By the time they reach age 80, a whopping 80 percent of men will have some form of prostate cancer. This slow-growing cancer is the most common cause of death from cancer in men over age 75, and the third most common among men of all ages; one in six men will be diagnosed with the disease in his lifetime. Risk factors include being age 50 and older, having a father, brother or son who had prostate cancer, and having certain genes. However, because many prostate cancers grow so slowly, treatment may not always be recommended; instead, the cancer is monitored over time. If treatment is recommended, options may include surgery, x-ray radiation therapy, proton therapy and chemotherapy — or a combination. Ask your doctor whether you should be screened for prostate cancer, and help reduce your risk with a healthy lifestyle.
Normally, production of the male hormone testosterone peaks during early adulthood; after age 30, it gradually begins to decline by about 1 percent every year. While this gradual decline is a normal part of aging, an unusually low level of testosterone is a condition known as hypogonadism. It can cause symptoms including erectile dysfunction, a decreased sex drive and infertility, as well as depression, fatigue, insomnia, increased body fat and reduced muscle mass. Low testosterone can also cause sleep apnea and congestive heart failure to worsen. A simple blood test can determine whether a man has low testosterone and if treatment is needed. Treatments include testosterone gels, patches, injections and implanted pellets that slowly release the hormone into the body.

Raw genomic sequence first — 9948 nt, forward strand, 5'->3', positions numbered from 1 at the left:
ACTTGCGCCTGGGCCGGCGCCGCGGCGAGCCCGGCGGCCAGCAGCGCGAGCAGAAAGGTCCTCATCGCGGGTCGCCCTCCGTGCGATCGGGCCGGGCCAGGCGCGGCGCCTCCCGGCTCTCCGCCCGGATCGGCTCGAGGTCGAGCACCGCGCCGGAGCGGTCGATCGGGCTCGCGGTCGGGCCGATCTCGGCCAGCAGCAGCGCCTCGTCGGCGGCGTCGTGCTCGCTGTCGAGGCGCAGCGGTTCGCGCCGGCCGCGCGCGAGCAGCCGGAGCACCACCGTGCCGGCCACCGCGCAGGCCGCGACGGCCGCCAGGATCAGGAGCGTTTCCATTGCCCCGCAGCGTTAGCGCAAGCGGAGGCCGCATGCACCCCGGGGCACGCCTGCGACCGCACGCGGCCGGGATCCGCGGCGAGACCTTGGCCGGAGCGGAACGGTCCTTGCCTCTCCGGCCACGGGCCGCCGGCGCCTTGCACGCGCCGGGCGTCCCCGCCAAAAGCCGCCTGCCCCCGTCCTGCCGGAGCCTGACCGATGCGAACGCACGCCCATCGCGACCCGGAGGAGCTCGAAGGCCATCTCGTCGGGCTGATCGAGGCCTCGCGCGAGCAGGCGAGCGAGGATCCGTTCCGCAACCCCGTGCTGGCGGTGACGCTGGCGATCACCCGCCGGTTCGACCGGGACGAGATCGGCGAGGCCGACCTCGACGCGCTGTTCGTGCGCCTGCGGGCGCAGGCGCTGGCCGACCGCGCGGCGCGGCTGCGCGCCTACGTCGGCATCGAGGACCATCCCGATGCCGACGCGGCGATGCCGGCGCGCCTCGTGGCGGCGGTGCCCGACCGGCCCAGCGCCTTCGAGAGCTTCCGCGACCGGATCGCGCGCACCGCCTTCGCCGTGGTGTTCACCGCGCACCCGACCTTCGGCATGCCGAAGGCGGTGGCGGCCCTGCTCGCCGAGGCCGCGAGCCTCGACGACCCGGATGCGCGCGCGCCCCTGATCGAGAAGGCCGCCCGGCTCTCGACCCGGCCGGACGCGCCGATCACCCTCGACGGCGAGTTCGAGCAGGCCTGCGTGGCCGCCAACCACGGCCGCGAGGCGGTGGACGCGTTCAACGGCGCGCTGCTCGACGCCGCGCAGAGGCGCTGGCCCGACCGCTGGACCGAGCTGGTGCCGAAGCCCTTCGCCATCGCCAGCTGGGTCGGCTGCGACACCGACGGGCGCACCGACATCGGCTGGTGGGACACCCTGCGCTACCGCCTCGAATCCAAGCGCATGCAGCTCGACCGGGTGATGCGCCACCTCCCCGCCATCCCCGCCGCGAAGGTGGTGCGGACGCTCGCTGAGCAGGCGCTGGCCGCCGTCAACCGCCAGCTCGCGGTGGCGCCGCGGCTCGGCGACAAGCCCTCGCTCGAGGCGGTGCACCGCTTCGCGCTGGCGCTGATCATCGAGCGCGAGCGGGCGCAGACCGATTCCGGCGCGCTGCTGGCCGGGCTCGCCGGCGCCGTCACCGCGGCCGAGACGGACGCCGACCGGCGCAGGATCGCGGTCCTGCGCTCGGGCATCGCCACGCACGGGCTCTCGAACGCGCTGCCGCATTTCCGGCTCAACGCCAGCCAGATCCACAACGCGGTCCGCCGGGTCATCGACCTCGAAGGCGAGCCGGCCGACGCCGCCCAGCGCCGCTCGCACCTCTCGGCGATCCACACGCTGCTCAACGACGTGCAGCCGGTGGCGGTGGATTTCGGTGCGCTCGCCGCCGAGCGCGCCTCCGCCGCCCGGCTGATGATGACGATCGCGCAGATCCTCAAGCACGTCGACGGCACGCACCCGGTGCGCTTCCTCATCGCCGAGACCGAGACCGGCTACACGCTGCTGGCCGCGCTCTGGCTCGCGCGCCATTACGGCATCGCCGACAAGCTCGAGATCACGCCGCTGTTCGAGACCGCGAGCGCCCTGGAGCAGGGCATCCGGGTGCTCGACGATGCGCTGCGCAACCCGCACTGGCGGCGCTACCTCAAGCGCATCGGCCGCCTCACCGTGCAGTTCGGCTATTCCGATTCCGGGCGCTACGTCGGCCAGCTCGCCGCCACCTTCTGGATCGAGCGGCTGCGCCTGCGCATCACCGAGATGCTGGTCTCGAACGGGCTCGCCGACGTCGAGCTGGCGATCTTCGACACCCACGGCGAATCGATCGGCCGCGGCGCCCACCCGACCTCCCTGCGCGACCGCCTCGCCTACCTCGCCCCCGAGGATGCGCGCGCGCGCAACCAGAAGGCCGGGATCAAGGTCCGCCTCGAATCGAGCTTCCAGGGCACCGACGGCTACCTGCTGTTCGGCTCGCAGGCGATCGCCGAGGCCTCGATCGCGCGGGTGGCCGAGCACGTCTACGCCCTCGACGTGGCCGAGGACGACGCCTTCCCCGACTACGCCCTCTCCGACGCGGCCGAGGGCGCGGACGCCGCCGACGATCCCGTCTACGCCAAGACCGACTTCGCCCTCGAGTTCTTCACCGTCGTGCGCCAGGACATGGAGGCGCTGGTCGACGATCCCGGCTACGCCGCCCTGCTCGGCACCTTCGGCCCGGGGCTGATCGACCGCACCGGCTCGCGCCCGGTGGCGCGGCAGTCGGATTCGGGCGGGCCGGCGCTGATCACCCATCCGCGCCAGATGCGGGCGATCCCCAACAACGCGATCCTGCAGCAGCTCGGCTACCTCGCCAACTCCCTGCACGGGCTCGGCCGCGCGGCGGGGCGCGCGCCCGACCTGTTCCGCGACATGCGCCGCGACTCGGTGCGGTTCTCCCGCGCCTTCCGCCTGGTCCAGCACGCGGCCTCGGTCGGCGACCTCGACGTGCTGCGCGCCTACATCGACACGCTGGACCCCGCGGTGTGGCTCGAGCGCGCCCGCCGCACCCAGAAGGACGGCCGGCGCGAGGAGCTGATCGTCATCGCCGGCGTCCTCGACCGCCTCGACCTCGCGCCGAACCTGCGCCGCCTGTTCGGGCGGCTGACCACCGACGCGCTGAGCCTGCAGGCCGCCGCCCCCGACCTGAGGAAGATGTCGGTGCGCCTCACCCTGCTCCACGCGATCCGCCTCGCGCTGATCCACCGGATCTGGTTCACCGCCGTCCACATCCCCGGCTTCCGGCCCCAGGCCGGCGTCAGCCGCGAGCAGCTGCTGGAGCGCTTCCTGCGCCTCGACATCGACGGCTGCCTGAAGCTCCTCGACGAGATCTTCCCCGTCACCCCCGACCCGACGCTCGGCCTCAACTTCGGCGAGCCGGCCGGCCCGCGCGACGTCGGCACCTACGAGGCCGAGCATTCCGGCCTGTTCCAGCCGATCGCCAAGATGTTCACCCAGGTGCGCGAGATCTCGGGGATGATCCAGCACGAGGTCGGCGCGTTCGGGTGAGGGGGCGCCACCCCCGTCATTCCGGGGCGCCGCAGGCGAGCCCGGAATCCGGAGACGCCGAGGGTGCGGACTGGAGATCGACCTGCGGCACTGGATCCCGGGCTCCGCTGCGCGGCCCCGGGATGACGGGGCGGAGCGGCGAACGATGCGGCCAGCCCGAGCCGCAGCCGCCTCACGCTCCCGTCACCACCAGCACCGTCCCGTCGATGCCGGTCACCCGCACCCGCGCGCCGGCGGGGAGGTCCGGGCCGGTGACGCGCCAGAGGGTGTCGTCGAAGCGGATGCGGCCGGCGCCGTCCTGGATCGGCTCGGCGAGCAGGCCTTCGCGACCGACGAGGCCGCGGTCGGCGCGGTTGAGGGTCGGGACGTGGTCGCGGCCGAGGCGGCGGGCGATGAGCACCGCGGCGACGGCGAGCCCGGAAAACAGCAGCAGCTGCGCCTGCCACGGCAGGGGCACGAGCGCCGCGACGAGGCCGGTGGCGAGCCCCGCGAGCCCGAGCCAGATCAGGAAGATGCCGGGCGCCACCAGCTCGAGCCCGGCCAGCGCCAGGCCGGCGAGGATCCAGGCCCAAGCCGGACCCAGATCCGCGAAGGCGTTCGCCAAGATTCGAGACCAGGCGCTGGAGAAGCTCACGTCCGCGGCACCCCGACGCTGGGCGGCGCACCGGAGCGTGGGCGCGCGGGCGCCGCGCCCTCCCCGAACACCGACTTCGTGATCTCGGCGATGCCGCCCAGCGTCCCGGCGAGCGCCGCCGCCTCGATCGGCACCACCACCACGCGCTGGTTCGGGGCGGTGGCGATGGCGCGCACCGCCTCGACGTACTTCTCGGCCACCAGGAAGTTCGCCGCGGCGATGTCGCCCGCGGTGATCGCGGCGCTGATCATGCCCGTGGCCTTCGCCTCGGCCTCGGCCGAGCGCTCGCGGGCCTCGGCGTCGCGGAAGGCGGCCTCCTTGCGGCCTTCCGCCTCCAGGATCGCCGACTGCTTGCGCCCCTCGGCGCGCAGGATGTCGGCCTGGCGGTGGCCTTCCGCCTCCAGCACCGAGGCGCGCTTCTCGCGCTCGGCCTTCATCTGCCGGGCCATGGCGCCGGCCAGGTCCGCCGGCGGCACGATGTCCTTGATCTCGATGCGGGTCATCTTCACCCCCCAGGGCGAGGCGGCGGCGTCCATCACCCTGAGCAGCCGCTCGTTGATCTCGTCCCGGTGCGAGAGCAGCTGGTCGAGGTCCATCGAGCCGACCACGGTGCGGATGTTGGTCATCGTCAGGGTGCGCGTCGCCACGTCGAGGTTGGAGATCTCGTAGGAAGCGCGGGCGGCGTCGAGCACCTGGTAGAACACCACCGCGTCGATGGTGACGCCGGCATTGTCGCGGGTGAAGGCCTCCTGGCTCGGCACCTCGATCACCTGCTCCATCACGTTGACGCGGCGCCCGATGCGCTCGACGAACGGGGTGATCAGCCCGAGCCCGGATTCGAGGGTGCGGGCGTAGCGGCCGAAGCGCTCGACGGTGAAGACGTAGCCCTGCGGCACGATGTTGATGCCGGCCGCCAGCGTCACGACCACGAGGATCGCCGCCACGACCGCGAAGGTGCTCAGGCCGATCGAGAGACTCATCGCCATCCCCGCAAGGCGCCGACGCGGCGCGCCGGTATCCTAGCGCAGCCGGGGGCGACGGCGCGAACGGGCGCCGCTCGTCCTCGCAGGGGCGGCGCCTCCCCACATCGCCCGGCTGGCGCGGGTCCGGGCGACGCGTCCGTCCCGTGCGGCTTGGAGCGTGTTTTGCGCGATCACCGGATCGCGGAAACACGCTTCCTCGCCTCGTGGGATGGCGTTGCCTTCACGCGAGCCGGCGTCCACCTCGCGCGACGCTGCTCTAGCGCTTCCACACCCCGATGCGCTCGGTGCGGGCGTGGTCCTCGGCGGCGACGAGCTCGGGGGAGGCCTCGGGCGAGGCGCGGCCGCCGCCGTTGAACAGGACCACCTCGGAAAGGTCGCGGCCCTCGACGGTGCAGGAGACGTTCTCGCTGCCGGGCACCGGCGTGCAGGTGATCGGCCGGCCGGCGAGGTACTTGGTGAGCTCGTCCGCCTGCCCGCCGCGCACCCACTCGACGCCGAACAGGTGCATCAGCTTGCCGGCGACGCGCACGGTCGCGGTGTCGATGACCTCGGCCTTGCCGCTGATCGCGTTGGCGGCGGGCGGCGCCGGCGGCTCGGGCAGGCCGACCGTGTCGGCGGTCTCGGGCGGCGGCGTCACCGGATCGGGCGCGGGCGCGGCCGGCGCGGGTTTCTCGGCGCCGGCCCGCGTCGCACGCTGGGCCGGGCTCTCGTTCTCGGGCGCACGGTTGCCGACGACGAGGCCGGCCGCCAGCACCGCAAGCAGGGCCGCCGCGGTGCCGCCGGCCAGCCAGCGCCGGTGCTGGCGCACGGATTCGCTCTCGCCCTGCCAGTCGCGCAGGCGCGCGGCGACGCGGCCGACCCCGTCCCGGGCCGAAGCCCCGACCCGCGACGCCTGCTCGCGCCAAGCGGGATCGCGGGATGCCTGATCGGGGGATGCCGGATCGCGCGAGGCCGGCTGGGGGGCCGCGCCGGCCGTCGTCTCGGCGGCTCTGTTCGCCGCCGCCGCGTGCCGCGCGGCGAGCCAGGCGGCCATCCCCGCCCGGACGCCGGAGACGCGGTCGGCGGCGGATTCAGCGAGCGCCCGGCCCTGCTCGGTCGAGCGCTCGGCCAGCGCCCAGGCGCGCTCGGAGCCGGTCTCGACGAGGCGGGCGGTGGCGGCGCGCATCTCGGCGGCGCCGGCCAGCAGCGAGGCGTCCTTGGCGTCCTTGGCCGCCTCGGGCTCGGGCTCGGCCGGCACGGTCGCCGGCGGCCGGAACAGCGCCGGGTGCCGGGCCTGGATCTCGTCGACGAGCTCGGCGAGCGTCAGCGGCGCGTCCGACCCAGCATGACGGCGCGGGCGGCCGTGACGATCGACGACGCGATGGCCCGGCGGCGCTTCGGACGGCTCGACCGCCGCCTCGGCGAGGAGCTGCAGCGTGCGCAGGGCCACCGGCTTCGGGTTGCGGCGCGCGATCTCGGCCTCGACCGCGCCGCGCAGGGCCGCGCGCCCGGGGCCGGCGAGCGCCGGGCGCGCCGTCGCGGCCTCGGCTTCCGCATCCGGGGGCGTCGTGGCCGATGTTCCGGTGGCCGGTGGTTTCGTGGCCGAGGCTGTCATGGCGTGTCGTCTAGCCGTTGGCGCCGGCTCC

Erectile dysfunction (ED)
Also known as impotence, erectile dysfunction (ED) is the inability to achieve or sustain an erection. This condition affects approximately 30 million men in the U.S.; it becomes more common with age and may range from a complete inability to achieve an erection to occasional problems. In addition to aging, the most common causes include low testosterone levels, high blood pressure, diabetes, hardening of the arteries, depression, anxiety, and nerve or spinal cord disorders. In addition, lifestyle factors such as smoking, alcoholism or substance abuse, and medication side effects may play a role. In most cases, ED is highly treatable.
This Scripps Health and Wellness tip was provided by Anil Keswani, MD, corporate vice president of ambulatory health care and population health management.